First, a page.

Ironically, the building’s next use was as a television studio, as the introduction of the television medium led to mass closings of movie palaces around the country. WXEL converted the old theater into a television studio with an audience capacity of 300, and on September 13, 1952, the station dedicated Studio D as part of a million dollar downtown expansion project. WXEL would later become WJW-TV, which broadcast from the former theater until 1975 when it moved to a new location at 5800 South Marginal Road.
The WJW building was almost lost in April 1972, when a man entered a fabric store next door at 1706 Euclid and poured gasoline on the floor, yelling “I’m going to burn this place down and there’s another guy on the roof.” The man then entered WJW, and again doused the carpeting and furniture with gasoline. Two WJW security guards subdued the would-be arsonist as he attempted to set a match to his spill.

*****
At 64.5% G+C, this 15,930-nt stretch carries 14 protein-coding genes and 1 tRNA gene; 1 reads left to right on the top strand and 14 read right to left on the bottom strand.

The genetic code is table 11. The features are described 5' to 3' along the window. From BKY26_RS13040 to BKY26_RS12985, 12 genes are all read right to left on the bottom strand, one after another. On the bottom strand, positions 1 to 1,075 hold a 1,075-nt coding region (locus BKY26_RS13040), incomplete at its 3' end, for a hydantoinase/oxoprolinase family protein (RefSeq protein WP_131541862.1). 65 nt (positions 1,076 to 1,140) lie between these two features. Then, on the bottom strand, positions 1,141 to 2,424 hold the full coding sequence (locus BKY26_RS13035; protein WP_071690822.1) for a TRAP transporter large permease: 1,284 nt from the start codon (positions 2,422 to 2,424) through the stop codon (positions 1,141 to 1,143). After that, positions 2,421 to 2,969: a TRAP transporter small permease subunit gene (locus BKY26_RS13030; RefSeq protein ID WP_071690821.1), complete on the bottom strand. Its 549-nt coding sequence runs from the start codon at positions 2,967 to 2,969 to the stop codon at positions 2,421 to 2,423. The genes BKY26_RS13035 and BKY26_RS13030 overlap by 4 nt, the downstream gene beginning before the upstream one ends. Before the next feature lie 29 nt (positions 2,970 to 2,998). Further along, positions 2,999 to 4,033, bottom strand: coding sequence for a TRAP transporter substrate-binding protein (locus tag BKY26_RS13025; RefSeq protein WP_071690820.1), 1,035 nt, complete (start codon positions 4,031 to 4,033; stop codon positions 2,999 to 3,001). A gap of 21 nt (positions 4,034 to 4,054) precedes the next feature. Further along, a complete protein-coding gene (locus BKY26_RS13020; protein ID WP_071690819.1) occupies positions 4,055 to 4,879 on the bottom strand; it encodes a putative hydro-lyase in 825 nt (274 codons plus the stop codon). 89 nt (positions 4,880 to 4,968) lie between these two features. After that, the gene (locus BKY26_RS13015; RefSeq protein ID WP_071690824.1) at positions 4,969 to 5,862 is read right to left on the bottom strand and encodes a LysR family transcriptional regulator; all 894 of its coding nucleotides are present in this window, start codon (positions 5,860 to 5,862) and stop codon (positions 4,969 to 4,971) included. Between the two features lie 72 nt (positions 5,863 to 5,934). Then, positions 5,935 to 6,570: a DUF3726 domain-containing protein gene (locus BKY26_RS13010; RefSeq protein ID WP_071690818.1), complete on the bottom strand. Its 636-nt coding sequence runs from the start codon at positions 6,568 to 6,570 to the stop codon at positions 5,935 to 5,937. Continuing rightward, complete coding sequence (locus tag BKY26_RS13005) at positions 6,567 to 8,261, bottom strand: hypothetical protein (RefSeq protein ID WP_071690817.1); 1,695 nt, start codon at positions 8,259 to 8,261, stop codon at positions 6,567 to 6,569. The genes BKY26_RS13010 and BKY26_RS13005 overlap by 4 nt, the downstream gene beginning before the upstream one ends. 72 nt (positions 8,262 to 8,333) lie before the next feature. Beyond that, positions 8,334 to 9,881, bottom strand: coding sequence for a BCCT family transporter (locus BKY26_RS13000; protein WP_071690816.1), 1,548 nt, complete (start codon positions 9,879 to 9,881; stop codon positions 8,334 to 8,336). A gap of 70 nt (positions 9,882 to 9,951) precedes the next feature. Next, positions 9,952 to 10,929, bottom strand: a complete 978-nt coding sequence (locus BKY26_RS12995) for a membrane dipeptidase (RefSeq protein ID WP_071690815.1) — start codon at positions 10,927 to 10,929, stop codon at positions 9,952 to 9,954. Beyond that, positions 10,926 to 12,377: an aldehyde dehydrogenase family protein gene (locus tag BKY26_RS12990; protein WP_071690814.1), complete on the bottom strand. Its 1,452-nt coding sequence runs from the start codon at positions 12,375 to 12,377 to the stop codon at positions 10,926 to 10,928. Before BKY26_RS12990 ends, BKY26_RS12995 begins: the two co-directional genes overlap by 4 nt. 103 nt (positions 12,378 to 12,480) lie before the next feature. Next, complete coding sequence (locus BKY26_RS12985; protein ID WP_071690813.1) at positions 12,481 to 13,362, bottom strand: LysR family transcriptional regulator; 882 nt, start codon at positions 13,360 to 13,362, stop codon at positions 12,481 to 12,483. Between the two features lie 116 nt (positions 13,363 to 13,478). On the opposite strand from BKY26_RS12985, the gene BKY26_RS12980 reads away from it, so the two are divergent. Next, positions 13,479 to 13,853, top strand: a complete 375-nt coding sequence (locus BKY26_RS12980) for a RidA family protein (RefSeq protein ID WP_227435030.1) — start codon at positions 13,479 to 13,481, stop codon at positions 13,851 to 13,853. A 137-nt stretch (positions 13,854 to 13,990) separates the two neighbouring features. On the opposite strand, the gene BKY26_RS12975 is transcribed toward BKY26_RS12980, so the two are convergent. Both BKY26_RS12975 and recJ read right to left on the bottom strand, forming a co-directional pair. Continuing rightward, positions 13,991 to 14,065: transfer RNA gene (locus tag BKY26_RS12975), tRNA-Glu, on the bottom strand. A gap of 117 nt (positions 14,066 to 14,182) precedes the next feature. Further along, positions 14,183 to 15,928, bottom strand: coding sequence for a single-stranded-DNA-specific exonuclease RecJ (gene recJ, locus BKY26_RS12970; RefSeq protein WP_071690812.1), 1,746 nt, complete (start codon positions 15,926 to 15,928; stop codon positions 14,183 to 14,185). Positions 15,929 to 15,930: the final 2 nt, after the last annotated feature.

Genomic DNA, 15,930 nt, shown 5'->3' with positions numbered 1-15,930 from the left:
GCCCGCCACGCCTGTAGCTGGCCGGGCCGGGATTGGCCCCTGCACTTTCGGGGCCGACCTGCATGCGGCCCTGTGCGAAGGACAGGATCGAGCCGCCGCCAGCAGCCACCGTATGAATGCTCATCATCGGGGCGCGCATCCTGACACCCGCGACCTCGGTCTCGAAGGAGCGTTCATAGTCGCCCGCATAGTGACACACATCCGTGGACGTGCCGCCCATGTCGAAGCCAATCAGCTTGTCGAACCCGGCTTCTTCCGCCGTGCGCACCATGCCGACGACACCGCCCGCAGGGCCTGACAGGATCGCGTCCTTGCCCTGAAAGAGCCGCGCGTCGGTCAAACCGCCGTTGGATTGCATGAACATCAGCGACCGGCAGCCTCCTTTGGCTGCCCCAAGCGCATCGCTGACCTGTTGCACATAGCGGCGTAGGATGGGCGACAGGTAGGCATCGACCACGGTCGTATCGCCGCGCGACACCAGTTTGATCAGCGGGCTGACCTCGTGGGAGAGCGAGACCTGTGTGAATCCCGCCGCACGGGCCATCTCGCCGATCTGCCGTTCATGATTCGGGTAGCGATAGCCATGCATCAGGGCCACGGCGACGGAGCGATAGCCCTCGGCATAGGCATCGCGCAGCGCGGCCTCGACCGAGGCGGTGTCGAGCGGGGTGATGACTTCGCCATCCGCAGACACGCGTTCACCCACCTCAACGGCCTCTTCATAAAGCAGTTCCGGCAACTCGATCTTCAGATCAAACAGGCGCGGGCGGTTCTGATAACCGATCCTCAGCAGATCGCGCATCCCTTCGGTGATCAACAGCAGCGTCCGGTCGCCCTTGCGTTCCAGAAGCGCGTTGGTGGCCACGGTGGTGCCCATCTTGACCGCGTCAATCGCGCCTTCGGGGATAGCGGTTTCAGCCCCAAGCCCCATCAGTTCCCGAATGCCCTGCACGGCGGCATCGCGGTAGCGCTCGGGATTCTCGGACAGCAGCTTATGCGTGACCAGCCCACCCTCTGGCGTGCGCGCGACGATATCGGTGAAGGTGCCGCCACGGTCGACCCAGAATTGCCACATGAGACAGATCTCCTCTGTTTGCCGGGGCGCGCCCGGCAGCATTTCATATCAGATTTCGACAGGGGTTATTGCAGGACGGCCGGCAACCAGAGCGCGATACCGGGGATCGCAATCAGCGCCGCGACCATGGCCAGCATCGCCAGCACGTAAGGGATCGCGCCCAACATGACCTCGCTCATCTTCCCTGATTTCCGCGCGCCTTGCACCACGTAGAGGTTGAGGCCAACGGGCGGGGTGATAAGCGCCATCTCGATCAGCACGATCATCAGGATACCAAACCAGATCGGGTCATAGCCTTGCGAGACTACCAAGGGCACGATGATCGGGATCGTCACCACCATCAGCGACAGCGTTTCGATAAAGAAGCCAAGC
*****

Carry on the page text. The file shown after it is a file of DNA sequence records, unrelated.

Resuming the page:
The old Cinema/Lake/Esquire Theater was not the only Euclid Avenue movie house to be threatened in the spring of 1972. The State and Ohio theaters were scheduled for demolition in May of that year, during a time when the Playhouse Square Association was working to preserve them along with the nearby Allen and Palace theaters. The former would be saved by a grant from the Junior League of Cleveland one week later, and the Playhouse Square Association led by Ray Shepardson would begin to steward the theaters through decades of preservation and redevelopment. The Playhouse Square Association had to make careful choices about where to invest resources and capital, and the building at 1630 on the south side of Euclid was never a restoration priority, perhaps because the original theater had been so thoroughly reconstructed into a television studio, or because it quickly fell into disrepair after WJW vacated in 1975.